Publication Search Results

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  • (2008) Rahimpour, Mohammad; Lovell, Nigel; Celler, Branko; McCormick, John
    Journal Article
    Goal: To identify any major factors that could affect patients` perceptions of a Home Telecare Management System (HTMS) and use the findings to contribute to development of a theoretical framework for patient acceptance of HTMS. Materials and methods: Ten Focus Group Interviews (FGIs) were conducted with patients suffering from congestive heart failure (CHF), chronic obstructive pulmonary disease (COPD), or both, from seven different ethnic groups in Sydney. Six key discussion points were used to conduct the FGIs. The participants were shown a video demonstrating the HTMS and its operation, followed by the demonstration of an HTMS prototype. The participants, who had no prior experience with the HTMS, were then asked questions to access their perceptions in potentially real situations. The discussions were audio-taped and content analysis performed. Results: Four major themes and 16 sub-themes were identified.

  • (2022) Wei, Yuan
    Brain machine interfaces, or brain computer interfaces, are attracting ever increasing research interests for their promising application prospects. A number of methods and devices were proposed on this topic, but all have inherent limits particularly concerning spatial density and signal resolution. An optical-electrode is hereby proposed to overcome these limitations by transducing the electrical signal into an optical signal using liquid crystal cells. In addition, photovoltaic stimulation capabilities were added to form an integrated bidirectional interface. A recording subsystem and a stimulating subsystem were proposed for driving the sensing and stimulation parts respectively, and their benchtop characterisations were carried out. Noise performances in the recording subsystem were analysed and optimised. To provide initial validation, animal studies were conducted on rabbit sciatic nerves (in vivo and ex vivo) and on cardiac tissues (ex vivo). The recorded signals and stimulated responses were compared with those made by commonly used traditional electrical systems under the same experimental conditions. Compound action potentials, although showing differences on delays and morphology over traditional methods, were successfully recorded and evoked. The charge balance ability was also demonstrated in the experiments. Finally, a 'zero mode' photodetector is introduced, which is specifically suitable for the recording subsystem and can potentially improve the noise performance. The works in this thesis will contribute to the next iteration of the technology, i.e. help the creation of high density arrays in the form of integrated chips.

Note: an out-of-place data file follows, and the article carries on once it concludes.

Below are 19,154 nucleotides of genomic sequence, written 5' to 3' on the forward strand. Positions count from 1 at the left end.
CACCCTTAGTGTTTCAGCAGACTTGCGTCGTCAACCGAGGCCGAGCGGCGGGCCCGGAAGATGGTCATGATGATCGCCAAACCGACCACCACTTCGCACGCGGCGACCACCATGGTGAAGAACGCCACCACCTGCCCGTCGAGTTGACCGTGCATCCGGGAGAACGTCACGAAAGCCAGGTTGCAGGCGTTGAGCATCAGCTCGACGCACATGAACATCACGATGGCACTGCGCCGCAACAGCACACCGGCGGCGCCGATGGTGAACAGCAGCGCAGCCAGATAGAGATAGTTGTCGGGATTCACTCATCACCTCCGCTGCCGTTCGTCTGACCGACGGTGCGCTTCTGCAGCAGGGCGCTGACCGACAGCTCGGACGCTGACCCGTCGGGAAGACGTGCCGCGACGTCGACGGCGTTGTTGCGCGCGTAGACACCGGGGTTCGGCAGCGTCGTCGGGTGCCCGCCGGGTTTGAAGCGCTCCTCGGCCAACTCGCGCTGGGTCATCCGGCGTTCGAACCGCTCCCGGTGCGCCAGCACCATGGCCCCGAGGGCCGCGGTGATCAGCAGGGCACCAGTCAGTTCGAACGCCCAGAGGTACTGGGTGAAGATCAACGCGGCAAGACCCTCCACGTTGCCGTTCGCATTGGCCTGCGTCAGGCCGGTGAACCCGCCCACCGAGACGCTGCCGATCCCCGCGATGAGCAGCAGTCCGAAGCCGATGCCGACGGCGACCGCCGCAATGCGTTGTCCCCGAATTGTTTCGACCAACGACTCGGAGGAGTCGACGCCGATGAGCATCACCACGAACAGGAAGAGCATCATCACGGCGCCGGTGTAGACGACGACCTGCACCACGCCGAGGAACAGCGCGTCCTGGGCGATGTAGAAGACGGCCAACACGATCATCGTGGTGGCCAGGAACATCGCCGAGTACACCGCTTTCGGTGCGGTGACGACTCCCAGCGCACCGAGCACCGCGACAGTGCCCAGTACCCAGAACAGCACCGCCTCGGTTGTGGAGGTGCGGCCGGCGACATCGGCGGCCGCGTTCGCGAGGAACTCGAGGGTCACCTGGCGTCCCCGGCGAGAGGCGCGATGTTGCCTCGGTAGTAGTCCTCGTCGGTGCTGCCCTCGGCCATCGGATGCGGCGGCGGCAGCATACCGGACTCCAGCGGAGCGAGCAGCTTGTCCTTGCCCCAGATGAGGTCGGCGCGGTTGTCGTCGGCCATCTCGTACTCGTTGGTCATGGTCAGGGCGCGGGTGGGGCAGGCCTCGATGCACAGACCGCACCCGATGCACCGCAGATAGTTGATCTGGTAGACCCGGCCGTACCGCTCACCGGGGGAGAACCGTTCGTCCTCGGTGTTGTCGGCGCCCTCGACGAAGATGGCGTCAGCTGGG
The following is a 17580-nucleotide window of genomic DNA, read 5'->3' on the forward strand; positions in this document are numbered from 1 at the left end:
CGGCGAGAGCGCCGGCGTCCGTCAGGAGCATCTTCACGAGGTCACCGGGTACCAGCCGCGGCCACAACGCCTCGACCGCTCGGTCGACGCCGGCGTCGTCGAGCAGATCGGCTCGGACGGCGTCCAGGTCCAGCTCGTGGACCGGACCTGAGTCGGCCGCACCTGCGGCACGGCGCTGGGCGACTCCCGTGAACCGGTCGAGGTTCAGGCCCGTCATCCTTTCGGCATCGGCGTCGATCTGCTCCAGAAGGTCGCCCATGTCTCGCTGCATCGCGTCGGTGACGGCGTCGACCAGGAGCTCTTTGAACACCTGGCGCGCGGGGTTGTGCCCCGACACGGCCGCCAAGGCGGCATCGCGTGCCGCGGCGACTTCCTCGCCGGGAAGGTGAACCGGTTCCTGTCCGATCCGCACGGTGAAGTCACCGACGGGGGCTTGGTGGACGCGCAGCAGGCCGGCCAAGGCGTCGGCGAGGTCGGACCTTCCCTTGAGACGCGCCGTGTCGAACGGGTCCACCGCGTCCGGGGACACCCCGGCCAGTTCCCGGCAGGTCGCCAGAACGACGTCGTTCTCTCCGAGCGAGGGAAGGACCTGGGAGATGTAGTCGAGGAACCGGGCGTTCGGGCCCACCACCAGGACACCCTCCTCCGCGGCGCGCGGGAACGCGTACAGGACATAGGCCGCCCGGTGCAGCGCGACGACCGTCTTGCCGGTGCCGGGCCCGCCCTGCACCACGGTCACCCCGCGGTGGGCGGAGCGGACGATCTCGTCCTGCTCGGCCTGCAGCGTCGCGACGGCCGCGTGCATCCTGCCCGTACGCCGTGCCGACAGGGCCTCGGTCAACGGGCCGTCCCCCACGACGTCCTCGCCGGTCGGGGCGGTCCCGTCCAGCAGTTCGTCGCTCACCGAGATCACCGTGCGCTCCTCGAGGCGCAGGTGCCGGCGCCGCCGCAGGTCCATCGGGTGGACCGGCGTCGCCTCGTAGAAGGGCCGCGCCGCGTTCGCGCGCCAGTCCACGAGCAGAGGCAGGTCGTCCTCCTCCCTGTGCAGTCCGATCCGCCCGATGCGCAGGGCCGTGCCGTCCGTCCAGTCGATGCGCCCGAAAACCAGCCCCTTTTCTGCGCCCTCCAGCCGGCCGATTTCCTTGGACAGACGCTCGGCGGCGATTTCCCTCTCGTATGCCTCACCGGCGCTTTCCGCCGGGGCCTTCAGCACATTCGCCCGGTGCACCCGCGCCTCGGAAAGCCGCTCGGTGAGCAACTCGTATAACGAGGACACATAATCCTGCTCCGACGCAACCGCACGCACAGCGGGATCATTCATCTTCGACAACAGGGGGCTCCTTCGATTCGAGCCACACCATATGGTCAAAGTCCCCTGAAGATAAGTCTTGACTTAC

• (2021) Fetanat Fard Haghighi, Masoud
    Heart failure (HF) is one of the most prevalent life-threatening cardiovascular diseases, affecting more than 23 million worldwide. Although heart transplantation is the gold standard treatment for end-stage HF patients, the number of donor hearts is significantly less than the demand. Mechanical circulatory support for a patient with a failing left ventricle can be achieved by implanting a left ventricular assist device (LVAD) by pumping blood from the left ventricle to the aorta. Currently, clinicians set the LVAD speed at a fixed value, which can lead to different hazardous events. A physiological control system (PCS), which automatically adjusts pump speed can mitigate the hazardous events and improve a patient’s mobility, lifespan and quality of life. However, there are two main reasons that the current PCSs are not used commercially. Firstly, previously developed PCSs have been evaluated in specific conditions for only single-patient scenarios. Secondly, previously developed PCSs require implanted pressure or flow sensors. Therefore, the aim of this thesis was to design novel methods for estimation of preload and sensorless PCS for LVADs than can accommodate interpatient and intrapatient variations (IAIV), by way of three objectives. The first objective was to design a PCS for an implantable heart pump that accommodates IAIV. A novel model free adaptive control (MFAC) system was developed that maintained the preload in the normal range of 3 to 15 mmHg for different patient conditions. The second objective was to design a sensorless PCS for LVADs across different patient conditions, by combining a preload estimator using a deep learning method and the MFAC. The third objective was to design an improved non-invasive preload estimator, based on deep learning methods using LVAD flow waveforms recorded clinically. The proposed preload estimator was extremely accurate with a correlation coefficient of 0.97 and root mean squared error of 0.84 mmHg. The proposed sensorless PSC works similarly to the preload-based PCS using measured preload to prevent suction and congestion. This study shows that the LVADs can respond appropriately to changing patient states and physiological demands without the need for additional implanted sensors.